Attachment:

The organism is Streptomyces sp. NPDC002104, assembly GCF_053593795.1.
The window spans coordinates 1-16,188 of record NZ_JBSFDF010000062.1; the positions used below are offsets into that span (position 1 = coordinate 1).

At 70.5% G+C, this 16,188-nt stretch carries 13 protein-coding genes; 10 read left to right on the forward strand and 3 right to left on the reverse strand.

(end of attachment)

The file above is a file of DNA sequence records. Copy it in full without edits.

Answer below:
The organism is Streptomyces sp. NPDC002104, assembly GCF_053593795.1.
The window spans coordinates 1-16,188 of record NZ_JBSFDF010000062.1; the positions used below are offsets into that span (position 1 = coordinate 1).

At 70.5% G+C, this 16,188-nt stretch carries 13 protein-coding genes; 10 read left to right on the forward strand and 3 right to left on the reverse strand.